Sometimes, the biggest privacy and security weaknesses are human. Nowhere was that more obvious than this week, when the ICO fined a TV production company £120,000 for infringing on patient privacy at a hospital.
London-based True Visions Productions (TVP) set up CCTV-style cameras and microphones at Addenbrooke’s Hospital in Cambridge while filming a documentary about stillbirths, according to the Information Commissioner’s Office.
The company asked the hospital trust for permission to be on site, but the ICO ruled that it didn’t do a good job of telling the most important people of all: the patients. The walk-in clinic it was filming in is for patients who have concerns about their pregnancies, making them a highly sensitive and vulnerable group.
There were “limited notices” posted around the room, but they didn’t properly explain the situation to patients, and one letter left on a table for patients incorrectly said that mothers and visitors would not be filmed without permission, the ICO said.
ICO director of investigations Steve Eckersley came down hard on the company.
“Patients would not have expected to have been filmed in this situation, and many will have been very distressed when they learned such a private and potentially traumatic moment had been recorded,” he said. “The recorded footage would have included the sensitive personal data of patients who could already be suffering anxiety and stress.”
TVP is reportedly unhappy with the decision and considering an appeal, but it’s a good example of how proper training in good privacy practices and clear communication can avoid problems that snowball later.
These are human issues, not technical ones. Human factors like these will be a focal point at the Infosecurity Europe 2019 conference. Talks will cover topics including engaging employees to drive secure behaviour by building a brand around infosecurity, and applying behavioural science to security awareness. Attendees will also get to hear about how they can enforce cybersecurity awareness across people with different personality traits to ensure that everyone follows the rules.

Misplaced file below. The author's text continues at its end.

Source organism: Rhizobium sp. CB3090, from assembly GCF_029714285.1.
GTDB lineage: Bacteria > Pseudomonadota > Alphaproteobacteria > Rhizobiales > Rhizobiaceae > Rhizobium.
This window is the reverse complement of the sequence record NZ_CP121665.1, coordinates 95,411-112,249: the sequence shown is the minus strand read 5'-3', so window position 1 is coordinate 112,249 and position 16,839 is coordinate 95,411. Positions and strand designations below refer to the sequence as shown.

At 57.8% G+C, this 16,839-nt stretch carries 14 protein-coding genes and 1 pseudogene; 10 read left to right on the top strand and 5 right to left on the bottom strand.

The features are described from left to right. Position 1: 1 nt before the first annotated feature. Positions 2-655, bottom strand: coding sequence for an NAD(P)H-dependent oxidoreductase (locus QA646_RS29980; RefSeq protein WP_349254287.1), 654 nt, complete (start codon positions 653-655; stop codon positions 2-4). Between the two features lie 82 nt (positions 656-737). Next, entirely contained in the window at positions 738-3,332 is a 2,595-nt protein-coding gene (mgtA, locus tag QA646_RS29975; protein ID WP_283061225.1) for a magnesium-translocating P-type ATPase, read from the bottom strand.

The TVP fine isn’t the only case in which questions over filming permissions have led to heavy penalties. In the US, September 2018 saw the Department Of Health And Human Services Office for Civil Rights settle with three hospitals for compromising patient privacy. They invited film crews on premises to film for a documentary series without getting patient consent. Payouts totalled $999,000.
The topic of Governance, Risk and Compliance will be covered throughout the free-to-attend conference at Infosecurity Europe in London from 4-6 June. See all the talks on Governance, Risk and Compliance here. Infosecurity Europe is the leading European event for information and cyber security; find out more and secure your free visitor badge.